Catering for visitors, particularly diplomatic visitors, can be a tricky and expensive obligation. When the Turkish Ambassador and his retinue were passing through Vienna in May 1731 (a total of 62 persons and 25 horses), they were to be furnished every day with the following:
8 Pound of Honey
30 White Loaves of a Pound of Bread each
40 Other Loaves of Wheaten Bread, of a Pound each
10 Weathers or Sheep
130 Pound of Mutton
18 Pullets and Capons
2 Turkey Cocks
50 Pound of Rice
25 Pound of Fat
8 Pound of Sugar
4 Pound and a half of Tallow Candles
4 Pound and a half of Coffee
1 Pound and a half of Sugar for Sherbet
Half a Pound of Loaf Sugar
Cinnamon a Quarter of a Pound
Cloves the fame Quantity
Half a Pound of Ginger
The same of Pepper
2 Pound of Wax Candles, of Half a Pound each
3 Pound of Raisins
4 Pound and a Half of Currants
30 Pound of fine Meal
6 Pound of White Starch
2 Pound and a Half of Almonds
8 Measures of Milk
3 Measures of Wine Vinegar
2 Ounces of Mace
the same Quantity of Nutmegs
Half an Ounce of Saffron
6 Pound of Salt
10 Pound of Onions
6 Pound of White Pease
3 Pound of Soap
2 Pound of Oil Olave
3 Quarters of a Pound of Rose Water
1 Pound of preserved Citron
2 Pound of Olives
3 Pound of White Sweetmeats, Bikets, &c.
1 Ounce of Balsam
Half an Ounce of Amber
I Pound of Ulm Barley
A certain Measure of Oats for the Horses
Hay and Wood, as much as needful
Also Sallad, Spinnage, Garlick, Parsley, and other
Greens, Fruit, &c.
Lastly, 3 Ounces of Aloes for the whole Journey.
Some of the amounts seem huge: more than one loaf of bread and almost a pound of rice per person per day – and over two pounds of mutton (presumably the Ambassador himself, and a couple of the other top-ranking staff got the turkey cocks).
It would be fascinating to know what was cooked with these ingredients. Sherbet, obviously, as a quantity of sugar was allocated for making it. The amber (ambergris or amber greese) was probably also used to perfume and flavour this sherbet, which at this time was a cooling fruit drink.
Ambergris is a strange substance regurgitated by sperm whales which is found floating on the sea or washed up on beaches, and is an entirely different thing from the amber that is the fossilised resin of a tree that is used to make jewellery. Why the whales produce it is still a bit of a mystery, as I understand it, – but it may be a result of some digestive disturbance. When it is freshly thrown up by the whale it is an unattractive-looking whitish or grey soft mass with an unpleasant smell. Under the influence of the sea and the sun, it develops a waxy texture and the smell becomes musk-like, and voila! it becomes an expensive, exotic ingredient. Its great value is in the fragrance industry, but historically it had a wide range of medicinal and culinary uses. Methinks it was a brave man who first used whale vomit to flavour his drink. We have met ambergris as a flavouring for negus in a previous post. Here it is in a nice pudding.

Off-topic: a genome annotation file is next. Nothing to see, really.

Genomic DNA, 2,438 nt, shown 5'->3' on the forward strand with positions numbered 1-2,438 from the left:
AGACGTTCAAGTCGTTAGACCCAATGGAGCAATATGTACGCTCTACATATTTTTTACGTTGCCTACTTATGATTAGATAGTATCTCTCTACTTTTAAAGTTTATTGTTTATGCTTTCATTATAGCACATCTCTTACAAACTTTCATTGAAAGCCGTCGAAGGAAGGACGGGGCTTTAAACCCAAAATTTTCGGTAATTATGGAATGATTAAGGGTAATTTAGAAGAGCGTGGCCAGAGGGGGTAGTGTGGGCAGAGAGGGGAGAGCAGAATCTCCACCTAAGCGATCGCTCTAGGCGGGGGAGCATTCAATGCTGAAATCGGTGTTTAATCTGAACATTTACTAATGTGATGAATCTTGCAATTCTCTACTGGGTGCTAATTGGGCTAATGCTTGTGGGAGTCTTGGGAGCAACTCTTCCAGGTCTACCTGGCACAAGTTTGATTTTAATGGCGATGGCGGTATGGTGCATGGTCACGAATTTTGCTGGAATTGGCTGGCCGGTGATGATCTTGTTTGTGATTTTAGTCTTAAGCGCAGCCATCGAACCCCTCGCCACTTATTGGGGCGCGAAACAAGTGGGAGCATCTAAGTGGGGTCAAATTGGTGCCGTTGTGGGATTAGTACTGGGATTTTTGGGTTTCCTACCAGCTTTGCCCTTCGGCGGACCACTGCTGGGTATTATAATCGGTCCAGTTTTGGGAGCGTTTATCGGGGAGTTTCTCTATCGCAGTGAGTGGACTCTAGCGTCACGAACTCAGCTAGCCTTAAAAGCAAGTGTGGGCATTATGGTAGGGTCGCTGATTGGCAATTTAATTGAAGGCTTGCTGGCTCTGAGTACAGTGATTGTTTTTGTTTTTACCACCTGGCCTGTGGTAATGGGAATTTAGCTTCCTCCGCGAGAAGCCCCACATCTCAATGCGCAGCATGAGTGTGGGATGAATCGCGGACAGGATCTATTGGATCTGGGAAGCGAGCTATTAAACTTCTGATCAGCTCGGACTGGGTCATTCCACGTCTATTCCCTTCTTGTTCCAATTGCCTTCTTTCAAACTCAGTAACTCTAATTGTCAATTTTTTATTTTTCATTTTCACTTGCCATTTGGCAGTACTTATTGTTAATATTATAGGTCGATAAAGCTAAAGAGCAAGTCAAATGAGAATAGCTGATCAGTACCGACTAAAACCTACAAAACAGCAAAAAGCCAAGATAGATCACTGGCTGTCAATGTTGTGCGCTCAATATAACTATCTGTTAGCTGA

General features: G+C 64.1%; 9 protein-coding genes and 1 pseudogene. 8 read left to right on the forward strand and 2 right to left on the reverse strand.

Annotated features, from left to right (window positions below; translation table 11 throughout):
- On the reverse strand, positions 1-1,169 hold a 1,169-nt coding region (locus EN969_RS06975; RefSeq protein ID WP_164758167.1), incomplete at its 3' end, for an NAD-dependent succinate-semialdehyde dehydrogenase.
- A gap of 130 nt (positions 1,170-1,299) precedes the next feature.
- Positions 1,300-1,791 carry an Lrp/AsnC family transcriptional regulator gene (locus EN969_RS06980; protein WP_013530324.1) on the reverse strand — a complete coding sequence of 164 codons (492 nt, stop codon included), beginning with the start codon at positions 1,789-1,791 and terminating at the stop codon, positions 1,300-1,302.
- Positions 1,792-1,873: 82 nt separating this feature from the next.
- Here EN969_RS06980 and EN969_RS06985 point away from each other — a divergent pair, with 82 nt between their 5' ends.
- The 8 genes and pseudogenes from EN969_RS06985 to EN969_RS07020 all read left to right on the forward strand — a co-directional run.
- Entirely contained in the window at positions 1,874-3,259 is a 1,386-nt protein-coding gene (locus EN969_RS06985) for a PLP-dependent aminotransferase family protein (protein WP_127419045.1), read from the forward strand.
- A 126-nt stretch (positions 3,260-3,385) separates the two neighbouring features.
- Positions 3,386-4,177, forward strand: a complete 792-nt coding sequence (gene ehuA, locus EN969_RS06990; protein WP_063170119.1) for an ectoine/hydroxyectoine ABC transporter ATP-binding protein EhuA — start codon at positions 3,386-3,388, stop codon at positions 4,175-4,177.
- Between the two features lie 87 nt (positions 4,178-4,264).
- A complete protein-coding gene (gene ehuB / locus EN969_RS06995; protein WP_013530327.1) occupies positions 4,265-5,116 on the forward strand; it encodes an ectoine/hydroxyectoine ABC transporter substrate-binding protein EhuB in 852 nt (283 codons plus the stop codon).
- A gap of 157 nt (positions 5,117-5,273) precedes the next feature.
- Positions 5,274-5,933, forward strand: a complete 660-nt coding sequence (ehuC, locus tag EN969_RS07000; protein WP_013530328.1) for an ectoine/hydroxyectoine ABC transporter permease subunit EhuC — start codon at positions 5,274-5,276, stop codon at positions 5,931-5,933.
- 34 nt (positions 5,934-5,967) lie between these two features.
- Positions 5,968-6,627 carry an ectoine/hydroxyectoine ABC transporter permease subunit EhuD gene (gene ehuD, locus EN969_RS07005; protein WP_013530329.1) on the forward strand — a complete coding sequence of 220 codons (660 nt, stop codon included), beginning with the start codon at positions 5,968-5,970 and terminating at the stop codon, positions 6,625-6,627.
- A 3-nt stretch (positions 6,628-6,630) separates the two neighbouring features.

An Almond Pudding.
Take three penny white Loaves, grate and dry them before the Fire, take a Quart of Cream and make it scalding hot, and put it on the Bread in a Pan, and let it stand to be cold; then take a Pound and and half of sweet Almonds, blanch'd, and beat fine with Orange-flower Water, mixing them with the Bread; the Quantity of Almond should be alike with the Bread; the Yolks of ten Eggs, with Cloves, Mace, Sugar, and Amber greese to your Taste, with a little Marrow; and all mixed together, and put in the Dish, with Paste all round; then bake it.
Court cookery, or, The Compleat English cook, by Robert Smith, 1725
Quotation for the Day.
A Table richly spred, in regal mode,
With dishes pil'd, and meats of noblest sort.
And Savour, Beasts of chase, or fowl of game,
In pastry built, or from the spit, or boyl'd,
Gris-amber steam'd; all Fish from Sea or Shore,
Freshet, or purling Brook, of shell or fin,
An exquisetest name, for which was drain'd
Pontus and Lucrine Bay, and Afric coast.
Alas, how simple, to these Cates compar'd,
Was that crude Apple that diverted Eve!
John Milton, in Paradise Regain’d (1671)